Just a quick blog today, as this is the last week of the Vogue 100: A Century of Style exhibition at the National Portrait Gallery and I thought you might like to grab a ticket before it closes.
This exhibition concentrates on the photography rather than the fashion itself and there are some stunning portraits in here. As you might expect, there are several designers featured - my favourites were these wonderful shots of Alexander McQueen and Vivienne Westwood.
Kate's meteoric rise is charted, from dewy-skinned teenage discovery to London Look icon, and there are of course the stalwarts of the supermodel generation - Claudia, Linda, Naomi, Cindy et al.
My visit was last weekend, when shots of the other famous Kate had been hung (visible here through the arch) and which for me have a slightly retro, almost seventies feel. In the previous room, I particularly liked the striking intensity of this black and white portrait of a boxer.
The exhibition is set up in straightforward fashion, if you'll pardon the pun: it's in reverse chronological order by decade, so you go from current day back to the magazine's birth. There are plenty of the shots I associate with classic Vogue - impossibly beautiful women in impossibly glamorous clothes and/ or surroundings. To address the point raised in other reviews, do these offend my feminist sensibilities? Absolutely not. I might not have Christy Turlington's killer cheekbones or Linda Evangelista's endless legs, and my life largely does not involve standing semi-naked on deserted palm-fringed islands or hanging off the arm of a chiselled, tuxedo-clad man by a private pool with champagne glass in hand - but for me these images provide a harmless fantasy, a girls' version of a James Bond movie. They are escapist, not genuinely aspirational, and surely we all need to dream?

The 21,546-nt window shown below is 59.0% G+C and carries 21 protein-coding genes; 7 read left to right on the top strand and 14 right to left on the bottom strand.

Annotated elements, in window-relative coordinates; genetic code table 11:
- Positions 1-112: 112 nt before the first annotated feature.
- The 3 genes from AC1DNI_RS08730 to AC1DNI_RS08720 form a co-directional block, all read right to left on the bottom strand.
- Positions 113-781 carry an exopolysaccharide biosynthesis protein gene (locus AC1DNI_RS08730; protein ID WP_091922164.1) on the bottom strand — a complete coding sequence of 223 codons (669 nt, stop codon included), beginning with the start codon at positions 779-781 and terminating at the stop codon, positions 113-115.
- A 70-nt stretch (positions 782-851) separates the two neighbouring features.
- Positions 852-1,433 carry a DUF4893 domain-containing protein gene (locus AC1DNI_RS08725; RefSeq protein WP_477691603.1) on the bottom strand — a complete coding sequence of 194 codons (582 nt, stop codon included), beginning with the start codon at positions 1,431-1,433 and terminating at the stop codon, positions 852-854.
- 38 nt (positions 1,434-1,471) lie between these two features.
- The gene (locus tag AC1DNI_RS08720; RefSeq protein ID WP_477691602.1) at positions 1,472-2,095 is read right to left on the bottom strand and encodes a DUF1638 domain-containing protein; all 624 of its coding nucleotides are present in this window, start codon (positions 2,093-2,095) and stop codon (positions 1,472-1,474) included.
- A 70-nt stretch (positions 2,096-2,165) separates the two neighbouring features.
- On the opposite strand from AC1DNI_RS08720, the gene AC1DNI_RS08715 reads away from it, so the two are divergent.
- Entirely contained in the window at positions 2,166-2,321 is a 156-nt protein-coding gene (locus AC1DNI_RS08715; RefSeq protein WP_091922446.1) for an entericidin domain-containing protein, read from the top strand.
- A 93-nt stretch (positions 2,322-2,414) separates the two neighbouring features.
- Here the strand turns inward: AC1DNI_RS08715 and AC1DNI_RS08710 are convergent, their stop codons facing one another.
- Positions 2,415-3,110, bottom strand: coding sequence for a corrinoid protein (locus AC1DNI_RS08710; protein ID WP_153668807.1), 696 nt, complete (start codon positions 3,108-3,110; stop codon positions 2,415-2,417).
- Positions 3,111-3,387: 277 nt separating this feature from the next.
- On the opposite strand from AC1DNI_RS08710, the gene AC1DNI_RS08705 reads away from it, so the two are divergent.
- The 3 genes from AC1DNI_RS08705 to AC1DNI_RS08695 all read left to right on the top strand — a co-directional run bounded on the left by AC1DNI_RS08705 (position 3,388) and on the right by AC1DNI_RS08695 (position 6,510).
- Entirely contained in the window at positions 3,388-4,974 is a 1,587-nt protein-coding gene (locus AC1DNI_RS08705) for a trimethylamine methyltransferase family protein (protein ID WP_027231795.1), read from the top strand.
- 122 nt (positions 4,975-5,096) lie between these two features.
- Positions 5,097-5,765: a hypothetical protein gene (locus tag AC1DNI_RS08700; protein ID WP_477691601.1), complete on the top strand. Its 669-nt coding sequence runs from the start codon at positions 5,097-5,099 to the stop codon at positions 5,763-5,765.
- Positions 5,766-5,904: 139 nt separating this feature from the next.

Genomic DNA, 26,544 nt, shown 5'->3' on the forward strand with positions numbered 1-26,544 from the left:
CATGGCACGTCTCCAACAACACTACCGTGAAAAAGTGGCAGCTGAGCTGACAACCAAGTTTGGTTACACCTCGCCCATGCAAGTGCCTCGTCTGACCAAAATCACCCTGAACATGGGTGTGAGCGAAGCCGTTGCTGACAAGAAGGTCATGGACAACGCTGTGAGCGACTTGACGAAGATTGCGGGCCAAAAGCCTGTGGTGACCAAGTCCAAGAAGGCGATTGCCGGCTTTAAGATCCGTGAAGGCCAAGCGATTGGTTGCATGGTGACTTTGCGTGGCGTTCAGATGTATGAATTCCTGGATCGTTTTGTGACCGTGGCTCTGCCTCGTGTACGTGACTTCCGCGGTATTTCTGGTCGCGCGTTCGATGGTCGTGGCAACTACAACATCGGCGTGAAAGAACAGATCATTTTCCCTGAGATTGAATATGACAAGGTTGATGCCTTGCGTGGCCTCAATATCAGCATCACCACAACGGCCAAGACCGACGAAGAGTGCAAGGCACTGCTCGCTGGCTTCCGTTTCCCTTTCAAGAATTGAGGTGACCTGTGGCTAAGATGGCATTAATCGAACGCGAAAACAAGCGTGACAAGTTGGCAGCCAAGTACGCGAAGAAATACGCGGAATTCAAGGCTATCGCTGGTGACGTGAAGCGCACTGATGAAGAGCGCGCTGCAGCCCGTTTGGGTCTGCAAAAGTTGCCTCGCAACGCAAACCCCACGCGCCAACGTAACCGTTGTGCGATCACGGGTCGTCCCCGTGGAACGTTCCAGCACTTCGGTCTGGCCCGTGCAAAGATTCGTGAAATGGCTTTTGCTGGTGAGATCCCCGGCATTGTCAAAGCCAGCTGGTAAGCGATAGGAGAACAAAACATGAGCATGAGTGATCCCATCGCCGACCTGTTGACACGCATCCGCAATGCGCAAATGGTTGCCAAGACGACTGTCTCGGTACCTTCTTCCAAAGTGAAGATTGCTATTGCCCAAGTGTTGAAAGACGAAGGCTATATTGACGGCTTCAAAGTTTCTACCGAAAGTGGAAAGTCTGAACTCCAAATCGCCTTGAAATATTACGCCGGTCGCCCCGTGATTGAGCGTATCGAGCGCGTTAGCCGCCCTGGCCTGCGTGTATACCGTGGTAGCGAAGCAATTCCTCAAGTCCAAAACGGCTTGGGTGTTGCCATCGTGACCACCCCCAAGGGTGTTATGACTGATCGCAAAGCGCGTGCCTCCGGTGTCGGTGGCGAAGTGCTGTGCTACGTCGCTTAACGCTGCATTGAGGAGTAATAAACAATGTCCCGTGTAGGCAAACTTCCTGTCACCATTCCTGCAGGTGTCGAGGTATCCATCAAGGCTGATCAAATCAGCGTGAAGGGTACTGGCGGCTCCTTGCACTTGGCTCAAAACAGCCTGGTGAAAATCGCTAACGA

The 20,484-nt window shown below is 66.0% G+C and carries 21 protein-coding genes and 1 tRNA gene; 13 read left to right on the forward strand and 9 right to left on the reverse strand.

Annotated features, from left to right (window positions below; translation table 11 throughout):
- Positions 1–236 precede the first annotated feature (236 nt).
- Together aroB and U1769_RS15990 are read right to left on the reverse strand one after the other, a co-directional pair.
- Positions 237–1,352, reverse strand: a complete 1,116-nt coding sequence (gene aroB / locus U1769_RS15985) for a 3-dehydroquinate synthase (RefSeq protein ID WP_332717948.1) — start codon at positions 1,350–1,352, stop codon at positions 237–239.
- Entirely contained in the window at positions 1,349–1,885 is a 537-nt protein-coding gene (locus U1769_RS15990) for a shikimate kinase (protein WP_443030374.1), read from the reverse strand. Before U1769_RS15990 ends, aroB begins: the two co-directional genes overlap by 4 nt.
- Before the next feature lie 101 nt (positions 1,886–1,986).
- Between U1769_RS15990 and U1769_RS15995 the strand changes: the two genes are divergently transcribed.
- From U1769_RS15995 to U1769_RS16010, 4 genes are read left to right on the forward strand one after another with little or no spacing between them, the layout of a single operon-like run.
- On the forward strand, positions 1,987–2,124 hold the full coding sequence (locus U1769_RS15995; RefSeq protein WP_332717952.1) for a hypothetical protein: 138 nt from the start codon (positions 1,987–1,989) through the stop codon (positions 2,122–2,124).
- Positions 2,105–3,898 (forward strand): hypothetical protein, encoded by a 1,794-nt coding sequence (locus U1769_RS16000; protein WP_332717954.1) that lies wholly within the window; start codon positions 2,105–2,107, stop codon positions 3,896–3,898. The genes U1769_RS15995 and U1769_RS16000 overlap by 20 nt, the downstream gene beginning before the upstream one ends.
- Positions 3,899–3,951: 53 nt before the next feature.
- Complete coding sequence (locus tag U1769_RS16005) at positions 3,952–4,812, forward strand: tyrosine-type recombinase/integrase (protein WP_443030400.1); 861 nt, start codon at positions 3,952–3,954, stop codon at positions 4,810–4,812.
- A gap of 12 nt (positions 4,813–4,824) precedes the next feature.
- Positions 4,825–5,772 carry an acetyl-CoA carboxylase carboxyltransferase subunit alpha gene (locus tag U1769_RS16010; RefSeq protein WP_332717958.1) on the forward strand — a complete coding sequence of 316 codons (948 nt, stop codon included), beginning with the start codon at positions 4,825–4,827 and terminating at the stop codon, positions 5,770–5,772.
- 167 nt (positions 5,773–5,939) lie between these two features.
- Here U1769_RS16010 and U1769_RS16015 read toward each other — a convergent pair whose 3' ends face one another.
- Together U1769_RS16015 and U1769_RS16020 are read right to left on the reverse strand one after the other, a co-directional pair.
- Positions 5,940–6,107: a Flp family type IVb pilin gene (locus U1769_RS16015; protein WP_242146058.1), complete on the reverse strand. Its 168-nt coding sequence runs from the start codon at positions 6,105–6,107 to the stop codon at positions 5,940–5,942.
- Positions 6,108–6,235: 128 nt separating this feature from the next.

As you move onwards into the exhibition, and back into Vogue's history, you can see how the images reflect the mood of the eras; there is a wonderful portrait of Charlie Chaplin and some languid shots of intellectual and literary greats, as well as the post-war backdrops providing a visual summary of the age.
In summary, Vogue 100 won't change your life, but it is an enjoyable and gently indulgent way to spend an hour or so, looking back at the cultural phenomenon that is Vogue. And FYI ladies, the gift shop is selling the fabulously long-lasting Lipstick Queen lipsticks, including the bizarre and wonderful green Frog Prince lipstick that changes colour on your lips, and some fab hair bands that this summer I'm wearing as festival type wristbands.
Thanks for being there, Vogue - here's to the next 100 years.
Yours, fashionably late,
Girl About Town xx